Over 2000 years ago the Ancient Greek natural philosopher Aristotle (384–322BC) used the term techne in his teachings to describe the crafts and sciences, most notably through mathematics.
The concept of science in this ancient world view focused on the causes of change, such as the reason that metal turns red when heated or why heavy objects fall towards the Earth.
Aristotle’s science was more of a philosophy as it could not be easily measured and was based on theories made from general observations of nature. Aristotle, who was a student of Plato, had nothing against practical knowledge. He simply placed more importance on theorising than experimentation.
Archimedes of Syracuse (287-212BC), who many consider to be the father of science, applied techne to machines and inventions with a focus on experiments. Italian scientist, astronomer and mathematician Galileo Galileo (1564-1642) was greatly influenced by the practical applications of Archimedes’ work and once said of him:
“One could flow through life with ease if they could just remember the teachings of Archimedes”.
One of the many things that history teaches us is the importance of perspective.
When a series of outbreaks of bubonic plague ravaged northern and central Italy from 1629 – 1631 Galileo, who lived in Tuscany, was forced into quarantine. A friend of Galileo’s reflected on the three year period feeling “like a thousand years.”
In 1633, Galileo book Two Systems was banned by the Catholic Church and he was accused of heresy for using science to prove the Copernican theory that the Sun is at the centre of our Solar System. His journey to Rome to attend the trial took over three weeks and included mandatory quarantine.
Galileo was found guilty of ‘suspected heresy’ and sentenced to house arrest for life. During this time his daughter Virginia, who had become a nun in a nearby convent, cared for him remotely by sending him remedies to prevent him from contracting the plague and also regular correspondence to cheer him up.
Living and working through the challenges posed by a pandemic are certainly not new, but we are able to glean some inspiration and knowledge by being attentive students of history. At the very least, we should appreciate that our struggles, and the ways to get through them, are neither new nor unique. The most effective of these now during the COVID19 pandemic, as in Galileo’s time, rely on all communities working together and supporting those who are most vulnerable and struggling the most.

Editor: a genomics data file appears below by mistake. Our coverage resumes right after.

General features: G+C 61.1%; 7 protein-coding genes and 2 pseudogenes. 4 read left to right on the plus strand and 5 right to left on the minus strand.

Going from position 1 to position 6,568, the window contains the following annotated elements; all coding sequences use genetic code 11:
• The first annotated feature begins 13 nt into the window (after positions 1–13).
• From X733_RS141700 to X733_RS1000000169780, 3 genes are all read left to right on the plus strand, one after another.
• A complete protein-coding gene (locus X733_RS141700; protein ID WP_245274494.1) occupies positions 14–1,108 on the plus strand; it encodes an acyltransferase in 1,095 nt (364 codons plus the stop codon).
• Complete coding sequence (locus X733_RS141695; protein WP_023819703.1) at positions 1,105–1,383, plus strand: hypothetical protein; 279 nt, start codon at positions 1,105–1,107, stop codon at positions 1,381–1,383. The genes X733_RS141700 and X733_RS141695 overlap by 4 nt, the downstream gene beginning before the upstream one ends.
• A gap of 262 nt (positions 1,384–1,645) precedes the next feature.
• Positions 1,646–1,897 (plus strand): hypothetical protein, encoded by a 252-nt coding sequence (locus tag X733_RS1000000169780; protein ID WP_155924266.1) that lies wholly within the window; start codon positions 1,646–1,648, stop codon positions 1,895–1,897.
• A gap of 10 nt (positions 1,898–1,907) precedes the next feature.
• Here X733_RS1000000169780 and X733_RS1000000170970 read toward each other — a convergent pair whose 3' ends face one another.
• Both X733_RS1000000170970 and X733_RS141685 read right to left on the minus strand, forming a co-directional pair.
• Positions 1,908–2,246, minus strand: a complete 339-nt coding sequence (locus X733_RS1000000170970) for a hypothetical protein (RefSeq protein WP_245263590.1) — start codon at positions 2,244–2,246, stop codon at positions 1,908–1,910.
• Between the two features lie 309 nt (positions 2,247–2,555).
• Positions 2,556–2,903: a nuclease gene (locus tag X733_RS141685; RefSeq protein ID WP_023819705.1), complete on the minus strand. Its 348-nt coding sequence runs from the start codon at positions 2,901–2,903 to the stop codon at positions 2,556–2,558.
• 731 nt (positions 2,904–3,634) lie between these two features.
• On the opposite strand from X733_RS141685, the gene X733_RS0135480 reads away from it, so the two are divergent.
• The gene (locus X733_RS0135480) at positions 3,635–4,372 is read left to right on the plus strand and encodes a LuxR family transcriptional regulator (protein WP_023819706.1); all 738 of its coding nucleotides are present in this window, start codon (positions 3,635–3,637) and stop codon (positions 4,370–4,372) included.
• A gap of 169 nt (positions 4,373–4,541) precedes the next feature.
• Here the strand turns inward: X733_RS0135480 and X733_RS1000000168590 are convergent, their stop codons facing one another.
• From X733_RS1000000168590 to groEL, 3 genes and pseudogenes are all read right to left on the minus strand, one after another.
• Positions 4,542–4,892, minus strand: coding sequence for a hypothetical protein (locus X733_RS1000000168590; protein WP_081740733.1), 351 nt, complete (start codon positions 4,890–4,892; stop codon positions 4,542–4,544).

Since the dawn of technology, humans have sought ways of using machines and inventions to make work easier. Even though we can use machines to create mechanical advantage, it is sadly not possible for any machine to produce more energy than is put into it. As Albert Einstein put it, “Energy cannot be created or destroyed, it can only be changed from one form to another”.
Galileo Galilei never explicitly expressed his thoughts on perpetual motion machines, however, we can see from several of his lecture notes, made while a professor at the University of Padua in Venice, that he clearly understood that perpetual motion machines are indeed not possible. As he eloquently put it, “Nature cannot be deceived”.
When discussing this principle, Galileo used the analogy of drawing water from a well by hand with a bucket. He conjectured, “whoever believes they are able to draw a greater amount of water from a well, in the same time, with the same force is in grave error”.
Four hundred years ago Galileo made a discovery that fundamentally shaped our understanding of the universe and our place in it. Using his powerful telescope he observed that the planet Jupiter had moons, which he initially thought to be planets.
In March 1610, Galileo published his discoveries of Jupiter’s satellites and other celestial observations in Siderius Nuncius (The Starry Messenger). The scientific proof supported the Copernican heliocentric theory that the Sun is at the centre of the Universe, not the Earth.
NASA’s recently published photos, taken by the Juno Jupiter probe in December 2019, have provided us exciting new insights into the largest moon in the solar system.
According to Alessandro Mura, a Juno co-investigator at the National Institute for Astrophysics in Rome, the mapping of the north polar regions of the icy satellite Ganymede in infrared light has revealed a “phenomenon that we have been able to learn about for the first time with Juno because we are able to see the north pole in its entirety. The data show the ice at and surrounding Ganymede’s north pole has been modified by the precipitation of plasma.”